A hand gently holds slender green stems of a rose bush, poised for propagation. The stems display hints of new growth. Behind, rich brown soil awaits their tender embrace, nurturing growth and renewal.
Use rooting hormone for quicker, successful root development.

You can propagate roses by cuttings. However, grandiflora roses usually are grafted to hardy rootstock. You can propagate by grafting yourself, but it’s a more complicated process. Propagation by cuttings will result in a rose plant with a different type of root system from the parent plant. 

Take cuttings from new growth that has several sets of leaves. Your cuttings should be about six to eight inches long. Immediately place your cuttings in water to prevent the cuts from healing over. Remove the leaves from the lower half of the cutting and dip the end in a rooting hormone. Rooting hormone is optional but will result in more successful and faster rooting. 

Plant your cuttings in a moist potting mix with at least two nodes below the level of the soil. Cover your cuttings with plastic or an upside-down glass jar to create a greenhouse effect. Make sure to keep your cuttings moist while you wait for them to take root. 

Dick Clark

Dick Clark Grandiflora Roses bloom in stunning contrast, their petals edged with delicate pink while centers boast pure white. Lush green leaves provide a verdant backdrop, testament to the health and vitality of these exquisite blooms in the garden's earthly embrace.
These large blooms are perfect for floral arrangements.
botanical-name botanical name Rosa ‘Dick Clark’
sun-requirements sun requirements Full sun
height height 5’-6’
hardiness-zones hardiness zones 4-10

‘Dick Clark’ is a stunning cultivar with pinkish-red blooms that have a pale yellow center. The large blooms appear as single flowers on tall, slender stems that are ideal for cut flower arrangements. The edges of the flowers are dark and dusky in bud, but open to reveal a very bright flower. The blooms are lightly fragrant and positively radiant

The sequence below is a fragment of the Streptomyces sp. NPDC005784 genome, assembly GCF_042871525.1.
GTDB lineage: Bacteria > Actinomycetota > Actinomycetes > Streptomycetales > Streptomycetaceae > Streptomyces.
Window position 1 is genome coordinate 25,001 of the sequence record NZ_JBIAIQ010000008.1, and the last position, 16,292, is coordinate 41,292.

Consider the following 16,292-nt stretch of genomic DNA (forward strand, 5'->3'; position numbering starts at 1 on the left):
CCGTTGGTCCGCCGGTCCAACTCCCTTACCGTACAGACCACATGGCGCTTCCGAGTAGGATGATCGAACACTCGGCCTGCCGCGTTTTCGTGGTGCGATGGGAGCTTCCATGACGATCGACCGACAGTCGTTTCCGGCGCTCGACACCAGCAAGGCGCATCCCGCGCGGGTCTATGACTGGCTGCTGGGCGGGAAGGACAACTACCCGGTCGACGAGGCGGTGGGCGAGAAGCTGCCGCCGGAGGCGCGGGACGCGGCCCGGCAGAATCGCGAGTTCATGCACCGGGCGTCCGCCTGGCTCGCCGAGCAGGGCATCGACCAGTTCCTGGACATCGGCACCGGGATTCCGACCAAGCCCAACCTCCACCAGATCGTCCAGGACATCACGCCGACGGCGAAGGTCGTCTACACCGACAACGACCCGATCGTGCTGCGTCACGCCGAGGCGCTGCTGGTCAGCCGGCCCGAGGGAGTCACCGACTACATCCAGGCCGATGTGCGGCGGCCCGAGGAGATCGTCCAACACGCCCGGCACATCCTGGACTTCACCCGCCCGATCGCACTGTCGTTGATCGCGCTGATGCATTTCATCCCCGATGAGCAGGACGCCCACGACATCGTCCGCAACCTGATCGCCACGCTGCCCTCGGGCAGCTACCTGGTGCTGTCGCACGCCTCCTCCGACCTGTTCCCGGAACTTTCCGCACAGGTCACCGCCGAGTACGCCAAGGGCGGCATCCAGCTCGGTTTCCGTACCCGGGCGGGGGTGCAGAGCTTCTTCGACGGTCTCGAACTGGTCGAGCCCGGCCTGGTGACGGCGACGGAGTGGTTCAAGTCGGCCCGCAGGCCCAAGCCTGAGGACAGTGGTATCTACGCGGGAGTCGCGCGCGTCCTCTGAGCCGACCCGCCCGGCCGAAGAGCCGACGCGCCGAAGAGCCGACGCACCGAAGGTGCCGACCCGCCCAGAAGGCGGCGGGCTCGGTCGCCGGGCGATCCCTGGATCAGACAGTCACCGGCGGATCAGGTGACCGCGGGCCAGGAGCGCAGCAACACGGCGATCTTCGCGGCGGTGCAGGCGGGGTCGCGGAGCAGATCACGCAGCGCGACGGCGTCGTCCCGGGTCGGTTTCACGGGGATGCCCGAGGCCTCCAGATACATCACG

Pop Art

A close-up reveals the delicate beauty of a Pop Art Grandiflora Rose, its petals adorned in creamy pink hues. Singular in its elegance, it stands amidst verdant leaves, a testament to nature's artistry.
This vibrant plant boasts pink and yellow flowers.
botanical-name botanical name Rosa ‘WEKgoagroro’ ‘Pop Art’
sun-requirements sun requirements Full sun
height height 5’
hardiness-zones hardiness zones 5-10

‘Pop Art’ is a warm weather-loving variety with splashy, flashy pink and yellow flowers. This plant has great disease resistance, and very full, lush blooms. The flowers are pink with light yellow streaks and grow one to a stem. They do a great job of retaining their color and have a light, fruity fragrance. 

Gold Medal

A close-up of Gold Medal Grandiflora Rose plants. The gold colored roses bloom vibrantly, their petals shimmering under sunlight. Surrounding them, lush green leaves provide a striking contrast, their glossy surfaces reflecting the garden's verdant beauty.
Warmer climates deepen the colors of these flowers.
botanical-name botanical name Rosa grandiflora ‘Gold Medal’ aka ‘AROyqueli’
sun-requirements sun requirements Full sun
height height 6’
hardiness-zones hardiness zones 4-10

These roses live up to their award-winner moniker. With deeply golden flowers that appear in clusters atop tall stems with low-profile thorns, this is a wonderful cut flower. The golden petals are deeper in color when grown in warmer climates and have a strong, fruity fragrance

Uptown Girl

This shrub boasts superior disease resistance and a delicate fragrance.
botanical-name botanical name Rosa cv ‘WEKabacima’ ‘Uptown Girl’
sun-requirements sun requirements Full sun
height height 4’
hardiness-zones hardiness zones 4-10

If you want the look of an old garden rose with the hardiness of a grandiflora, ‘Uptown Girl’ is a great place to start. Clusters of coral-pink flowers with tons of petals grow on this medium-sized shrub. These blooms retain their color well, and it is a gorgeous shade with lots of variation. This variety has excellent disease resistance and a light, sweet scent.

Common Problems

As beautiful as roses are, they can also be a bit high maintenance. But hey, many beautiful things are, right? Roses tend to be susceptible to a handful of pests and diseases and can be finicky about their environment. Here are some of the issues you may encounter with your grandifloras and how to deal with them.